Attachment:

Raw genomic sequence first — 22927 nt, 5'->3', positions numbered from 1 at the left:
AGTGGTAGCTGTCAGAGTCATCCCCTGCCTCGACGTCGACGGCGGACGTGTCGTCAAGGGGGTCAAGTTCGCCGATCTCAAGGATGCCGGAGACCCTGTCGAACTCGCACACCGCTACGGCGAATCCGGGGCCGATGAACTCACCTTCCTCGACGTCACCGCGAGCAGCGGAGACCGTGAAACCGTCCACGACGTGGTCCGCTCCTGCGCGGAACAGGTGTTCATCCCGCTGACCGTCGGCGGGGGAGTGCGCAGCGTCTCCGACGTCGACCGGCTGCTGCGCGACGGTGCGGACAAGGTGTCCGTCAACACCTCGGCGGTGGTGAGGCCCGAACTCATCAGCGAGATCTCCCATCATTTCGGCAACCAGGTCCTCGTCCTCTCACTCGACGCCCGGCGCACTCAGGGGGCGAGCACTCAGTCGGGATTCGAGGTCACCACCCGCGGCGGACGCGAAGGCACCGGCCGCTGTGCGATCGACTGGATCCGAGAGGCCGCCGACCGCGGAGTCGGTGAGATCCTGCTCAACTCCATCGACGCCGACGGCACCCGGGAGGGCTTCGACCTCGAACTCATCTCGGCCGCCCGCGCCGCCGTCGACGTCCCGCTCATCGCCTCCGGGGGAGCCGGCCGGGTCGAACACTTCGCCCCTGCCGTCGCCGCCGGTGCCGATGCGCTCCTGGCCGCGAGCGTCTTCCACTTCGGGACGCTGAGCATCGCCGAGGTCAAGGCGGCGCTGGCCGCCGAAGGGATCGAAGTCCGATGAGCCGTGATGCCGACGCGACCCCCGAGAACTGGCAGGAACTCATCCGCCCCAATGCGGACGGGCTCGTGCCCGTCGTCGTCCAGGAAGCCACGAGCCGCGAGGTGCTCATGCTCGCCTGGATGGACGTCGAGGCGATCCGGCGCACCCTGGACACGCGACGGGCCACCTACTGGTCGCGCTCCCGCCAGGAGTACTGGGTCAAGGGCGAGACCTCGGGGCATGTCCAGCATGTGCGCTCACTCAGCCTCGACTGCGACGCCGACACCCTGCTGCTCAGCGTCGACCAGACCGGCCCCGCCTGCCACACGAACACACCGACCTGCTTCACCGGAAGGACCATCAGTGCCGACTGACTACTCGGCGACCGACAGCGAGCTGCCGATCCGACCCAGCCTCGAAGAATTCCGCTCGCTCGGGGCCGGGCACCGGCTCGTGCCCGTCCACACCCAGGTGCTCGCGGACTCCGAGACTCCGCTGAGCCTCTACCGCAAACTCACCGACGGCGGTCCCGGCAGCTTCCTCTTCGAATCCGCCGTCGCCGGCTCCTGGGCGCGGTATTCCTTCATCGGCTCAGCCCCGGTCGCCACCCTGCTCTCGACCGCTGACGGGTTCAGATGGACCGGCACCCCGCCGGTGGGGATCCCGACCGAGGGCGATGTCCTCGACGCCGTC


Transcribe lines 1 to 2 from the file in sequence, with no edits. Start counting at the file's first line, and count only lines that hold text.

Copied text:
Raw genomic sequence first — 22927 nt, 5'->3', positions numbered from 1 at the left:
AGTGGTAGCTGTCAGAGTCATCCCCTGCCTCGACGTCGACGGCGGACGTGTCGTCAAGGGGGTCAAGTTCGCCGATCTCAAGGATGCCGGAGACCCTGTCGAACTCGCACACCGCTACGGCGAATCCGGGGCCGATGAACTCACCTTCCTCGACGTCACCGCGAGCAGCGGAGACCGTGAAACCGTCCACGACGTGGTCCGCTCCTGCGCGGAACAGGTGTTCATCCCGCTGACCGTCGGCGGGGGAGTGCGCAGCGTCTCCGACGTCGACCGGCTGCTGCGCGACGGTGCGGACAAGGTGTCCGTCAACACCTCGGCGGTGGTGAGGCCCGAACTCATCAGCGAGATCTCCCATCATTTCGGCAACCAGGTCCTCGTCCTCTCACTCGACGCCCGGCGCACTCAGGGGGCGAGCACTCAGTCGGGATTCGAGGTCACCACCCGCGGCGGACGCGAAGGCACCGGCCGCTGTGCGATCGACTGGATCCGAGAGGCCGCCGACCGCGGAGTCGGTGAGATCCTGCTCAACTCCATCGACGCCGACGGCACCCGGGAGGGCTTCGACCTCGAACTCATCTCGGCCGCCCGCGCCGCCGTCGACGTCCCGCTCATCGCCTCCGGGGGAGCCGGCCGGGTCGAACACTTCGCCCCTGCCGTCGCCGCCGGTGCCGATGCGCTCCTGGCCGCGAGCGTCTTCCACTTCGGGACGCTGAGCATCGCCGAGGTCAAGGCGGCGCTGGCCGCCGAAGGGATCGAAGTCCGATGAGCCGTGATGCCGACGCGACCCCCGAGAACTGGCAGGAACTCATCCGCCCCAATGCGGACGGGCTCGTGCCCGTCGTCGTCCAGGAAGCCACGAGCCGCGAGGTGCTCATGCTCGCCTGGATGGACGTCGAGGCGATCCGGCGCACCCTGGACACGCGACGGGCCACCTACTGGTCGCGCTCCCGCCAGGAGTACTGGGTCAAGGGCGAGACCTCGGGGCATGTCCAGCATGTGCGCTCACTCAGCCTCGACTGCGACGCCGACACCCTGCTGCTCAGCGTCGACCAGACCGGCCCCGCCTGCCACACGAACACACCGACCTGCTTCACCGGAAGGACCATCAGTGCCGACTGACTACTCGGCGACCGACAGCGAGCTGCCGATCCGACCCAGCCTCGAAGAATTCCGCTCGCTCGGGGCCGGGCACCGGCTCGTGCCCGTCCACACCCAGGTGCTCGCGGACTCCGAGACTCCGCTGAGCCTCTACCGCAAACTCACCGACGGCGGTCCCGGCAGCTTCCTCTTCGAATCCGCCGTCGCCGGCTCCTGGGCGCGGTATTCCTTCATCGGCTCAGCCCCGGTCGCCACCCTGCTCTCGACCGCTGACGGGTTCAGATGGACCGGCACCCCGCCGGTGGGGATCCCGACCGAGGGCGATGTCCTCGACGCCGTC